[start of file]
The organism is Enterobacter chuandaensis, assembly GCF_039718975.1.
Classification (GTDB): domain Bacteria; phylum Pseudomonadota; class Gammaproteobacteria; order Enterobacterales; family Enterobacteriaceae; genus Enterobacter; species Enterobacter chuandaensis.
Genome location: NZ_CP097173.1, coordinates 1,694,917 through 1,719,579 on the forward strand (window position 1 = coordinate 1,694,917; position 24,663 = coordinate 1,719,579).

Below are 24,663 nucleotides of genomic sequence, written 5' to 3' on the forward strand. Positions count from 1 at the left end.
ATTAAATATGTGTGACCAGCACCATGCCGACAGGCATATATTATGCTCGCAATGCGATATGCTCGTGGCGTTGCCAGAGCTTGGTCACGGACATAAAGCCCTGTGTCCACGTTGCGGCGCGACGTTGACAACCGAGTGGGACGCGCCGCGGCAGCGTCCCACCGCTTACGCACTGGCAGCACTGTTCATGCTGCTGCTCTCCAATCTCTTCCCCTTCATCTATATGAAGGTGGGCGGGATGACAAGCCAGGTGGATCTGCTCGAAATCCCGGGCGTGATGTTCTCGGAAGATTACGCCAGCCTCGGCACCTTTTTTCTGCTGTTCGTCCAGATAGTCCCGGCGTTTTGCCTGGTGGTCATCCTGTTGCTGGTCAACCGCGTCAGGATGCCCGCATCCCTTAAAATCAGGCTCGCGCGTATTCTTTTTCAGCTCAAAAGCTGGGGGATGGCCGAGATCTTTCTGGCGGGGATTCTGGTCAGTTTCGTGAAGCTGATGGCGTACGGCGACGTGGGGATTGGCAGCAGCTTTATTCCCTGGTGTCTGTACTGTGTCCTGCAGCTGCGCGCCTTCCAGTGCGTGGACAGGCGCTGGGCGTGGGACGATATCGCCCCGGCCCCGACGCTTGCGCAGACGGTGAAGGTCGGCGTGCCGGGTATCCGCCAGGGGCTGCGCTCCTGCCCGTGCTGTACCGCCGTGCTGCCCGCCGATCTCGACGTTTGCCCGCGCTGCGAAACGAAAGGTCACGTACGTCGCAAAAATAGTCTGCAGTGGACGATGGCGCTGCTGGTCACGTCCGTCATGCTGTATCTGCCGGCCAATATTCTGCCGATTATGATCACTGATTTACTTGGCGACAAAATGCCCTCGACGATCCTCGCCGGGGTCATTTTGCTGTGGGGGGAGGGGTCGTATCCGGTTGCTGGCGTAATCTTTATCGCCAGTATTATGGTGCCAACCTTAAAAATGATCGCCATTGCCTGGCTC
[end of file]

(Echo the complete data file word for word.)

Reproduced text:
The organism is Enterobacter chuandaensis, assembly GCF_039718975.1.
Classification (GTDB): domain Bacteria; phylum Pseudomonadota; class Gammaproteobacteria; order Enterobacterales; family Enterobacteriaceae; genus Enterobacter; species Enterobacter chuandaensis.
Genome location: NZ_CP097173.1, coordinates 1,694,917 through 1,719,579 on the forward strand (window position 1 = coordinate 1,694,917; position 24,663 = coordinate 1,719,579).

Below are 24,663 nucleotides of genomic sequence, written 5' to 3' on the forward strand. Positions count from 1 at the left end.
ATTAAATATGTGTGACCAGCACCATGCCGACAGGCATATATTATGCTCGCAATGCGATATGCTCGTGGCGTTGCCAGAGCTTGGTCACGGACATAAAGCCCTGTGTCCACGTTGCGGCGCGACGTTGACAACCGAGTGGGACGCGCCGCGGCAGCGTCCCACCGCTTACGCACTGGCAGCACTGTTCATGCTGCTGCTCTCCAATCTCTTCCCCTTCATCTATATGAAGGTGGGCGGGATGACAAGCCAGGTGGATCTGCTCGAAATCCCGGGCGTGATGTTCTCGGAAGATTACGCCAGCCTCGGCACCTTTTTTCTGCTGTTCGTCCAGATAGTCCCGGCGTTTTGCCTGGTGGTCATCCTGTTGCTGGTCAACCGCGTCAGGATGCCCGCATCCCTTAAAATCAGGCTCGCGCGTATTCTTTTTCAGCTCAAAAGCTGGGGGATGGCCGAGATCTTTCTGGCGGGGATTCTGGTCAGTTTCGTGAAGCTGATGGCGTACGGCGACGTGGGGATTGGCAGCAGCTTTATTCCCTGGTGTCTGTACTGTGTCCTGCAGCTGCGCGCCTTCCAGTGCGTGGACAGGCGCTGGGCGTGGGACGATATCGCCCCGGCCCCGACGCTTGCGCAGACGGTGAAGGTCGGCGTGCCGGGTATCCGCCAGGGGCTGCGCTCCTGCCCGTGCTGTACCGCCGTGCTGCCCGCCGATCTCGACGTTTGCCCGCGCTGCGAAACGAAAGGTCACGTACGTCGCAAAAATAGTCTGCAGTGGACGATGGCGCTGCTGGTCACGTCCGTCATGCTGTATCTGCCGGCCAATATTCTGCCGATTATGATCACTGATTTACTTGGCGACAAAATGCCCTCGACGATCCTCGCCGGGGTCATTTTGCTGTGGGGGGAGGGGTCGTATCCGGTTGCTGGCGTAATCTTTATCGCCAGTATTATGGTGCCAACCTTAAAAATGATCGCCATTGCCTGGCTC